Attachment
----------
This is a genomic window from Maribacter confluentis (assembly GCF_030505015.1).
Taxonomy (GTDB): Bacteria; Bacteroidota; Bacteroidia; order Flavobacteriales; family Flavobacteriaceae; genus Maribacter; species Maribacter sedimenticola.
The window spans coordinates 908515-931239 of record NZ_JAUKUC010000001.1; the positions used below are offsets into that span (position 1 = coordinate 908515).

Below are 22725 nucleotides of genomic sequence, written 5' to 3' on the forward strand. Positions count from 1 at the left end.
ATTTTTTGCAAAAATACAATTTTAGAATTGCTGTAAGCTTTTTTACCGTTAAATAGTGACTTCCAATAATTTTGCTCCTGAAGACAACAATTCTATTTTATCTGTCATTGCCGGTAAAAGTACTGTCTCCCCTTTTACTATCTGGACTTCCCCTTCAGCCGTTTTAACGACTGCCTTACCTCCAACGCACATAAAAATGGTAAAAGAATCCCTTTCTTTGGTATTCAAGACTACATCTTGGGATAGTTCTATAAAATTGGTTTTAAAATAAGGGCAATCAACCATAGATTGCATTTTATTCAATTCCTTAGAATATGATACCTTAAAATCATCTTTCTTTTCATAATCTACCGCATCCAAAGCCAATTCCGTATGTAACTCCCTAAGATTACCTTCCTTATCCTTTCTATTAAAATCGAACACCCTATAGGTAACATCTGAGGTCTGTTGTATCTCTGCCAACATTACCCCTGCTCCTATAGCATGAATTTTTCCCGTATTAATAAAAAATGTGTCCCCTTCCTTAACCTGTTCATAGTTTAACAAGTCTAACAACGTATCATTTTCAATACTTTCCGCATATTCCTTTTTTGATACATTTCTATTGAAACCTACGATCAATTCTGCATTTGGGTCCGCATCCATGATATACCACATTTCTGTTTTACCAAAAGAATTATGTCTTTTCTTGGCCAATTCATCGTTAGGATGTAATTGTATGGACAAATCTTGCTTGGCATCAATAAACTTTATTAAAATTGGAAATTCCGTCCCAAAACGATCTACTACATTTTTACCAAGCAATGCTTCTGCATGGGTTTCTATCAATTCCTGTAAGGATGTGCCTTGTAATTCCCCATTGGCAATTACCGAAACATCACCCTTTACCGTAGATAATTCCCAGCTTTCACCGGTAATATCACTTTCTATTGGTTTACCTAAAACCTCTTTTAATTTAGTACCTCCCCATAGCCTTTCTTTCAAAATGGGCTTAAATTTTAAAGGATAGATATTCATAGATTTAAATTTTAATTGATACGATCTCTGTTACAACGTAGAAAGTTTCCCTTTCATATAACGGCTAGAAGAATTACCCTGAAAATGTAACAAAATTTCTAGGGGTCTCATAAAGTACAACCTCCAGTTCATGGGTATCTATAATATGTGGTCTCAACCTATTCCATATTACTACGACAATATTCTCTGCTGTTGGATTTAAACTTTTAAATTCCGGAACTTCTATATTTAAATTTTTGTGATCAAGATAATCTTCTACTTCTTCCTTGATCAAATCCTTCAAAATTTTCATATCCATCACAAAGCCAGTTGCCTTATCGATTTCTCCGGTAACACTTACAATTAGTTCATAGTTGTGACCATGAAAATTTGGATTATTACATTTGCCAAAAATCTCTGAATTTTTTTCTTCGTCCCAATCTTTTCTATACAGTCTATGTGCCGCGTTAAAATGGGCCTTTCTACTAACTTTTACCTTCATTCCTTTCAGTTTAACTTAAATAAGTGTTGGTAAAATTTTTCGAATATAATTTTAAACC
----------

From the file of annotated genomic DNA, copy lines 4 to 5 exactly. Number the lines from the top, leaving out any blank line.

Below are 22725 nucleotides of genomic sequence, written 5' to 3' on the forward strand. Positions count from 1 at the left end.
ATTTTTTGCAAAAATACAATTTTAGAATTGCTGTAAGCTTTTTTACCGTTAAATAGTGACTTCCAATAATTTTGCTCCTGAAGACAACAATTCTATTTTATCTGTCATTGCCGGTAAAAGTACTGTCTCCCCTTTTACTATCTGGACTTCCCCTTCAGCCGTTTTAACGACTGCCTTACCTCCAACGCACATAAAAATGGTAAAAGAATCCCTTTCTTTGGTATTCAAGACTACATCTTGGGATAGTTCTATAAAATTGGTTTTAAAATAAGGGCAATCAACCATAGATTGCATTTTATTCAATTCCTTAGAATATGATACCTTAAAATCATCTTTCTTTTCATAATCTACCGCATCCAAAGCCAATTCCGTATGTAACTCCCTAAGATTACCTTCCTTATCCTTTCTATTAAAATCGAACACCCTATAGGTAACATCTGAGGTCTGTTGTATCTCTGCCAACATTACCCCTGCTCCTATAGCATGAATTTTTCCCGTATTAATAAAAAATGTGTCCCCTTCCTTAACCTGTTCATAGTTTAACAAGTCTAACAACGTATCATTTTCAATACTTTCCGCATATTCCTTTTTTGATACATTTCTATTGAAACCTACGATCAATTCTGCATTTGGGTCCGCATCCATGATATACCACATTTCTGTTTTACCAAAAGAATTATGTCTTTTCTTGGCCAATTCATCGTTAGGATGTAATTGTATGGACAAATCTTGCTTGGCATCAATAAACTTTATTAAAATTGGAAATTCCGTCCCAAAACGATCTACTACATTTTTACCAAGCAATGCTTCTGCATGGGTTTCTATCAATTCCTGTAAGGATGTGCCTTGTAATTCCCCATTGGCAATTACCGAAACATCACCCTTTACCGTAGATAATTCCCAGCTTTCACCGGTAATATCACTTTCTATTGGTTTACCTAAAACCTCTTTTAATTTAGTACCTCCCCATAGCCTTTCTTTCAAAATGGGCTTAAATTTTAAAGGATAGATATTCATAGATTTAAATTTTAATTGATACGATCTCTGTTACAACGTAGAAAGTTTCCCTTTCATATAACGGCTAGAAGAATTACCCTGAAAATGTAACAAAATTTCTAGGGGTCTCATAAAGTACAACCTCCAGTTCATGGGTATCTATAATATGTGGTCTCAACCTATTCCATATTACTACGACAATATTCTCTGCTGTTGGATTTAAACTTTTAAATTCCGGAACTTCTATATTTAAATTTTTGTGATCAAGATAATCTTCTACTTCTTCCTTGATCAAATCCTTCAAAATTTTCATATCCATCACAAAGCCAGTTGCCTTATCGATTTCTCCGGTAACACTTACAATTAGTTCATAGTTGTGACCATGAAAATTTGGATTATTACATTTGCCAAAAATCTCTGAATTTTTTTCTTCGTCCCAATCTTTTCTATACAGTCTATGTGCCGCGTTAAAATGGGCCTTTCTACTAACTTTTACCTTCATTCCTTTCAGTTTAACTTAAATAAGTGTTGGTAAAATTTTTCGAATATAATTTTAAACC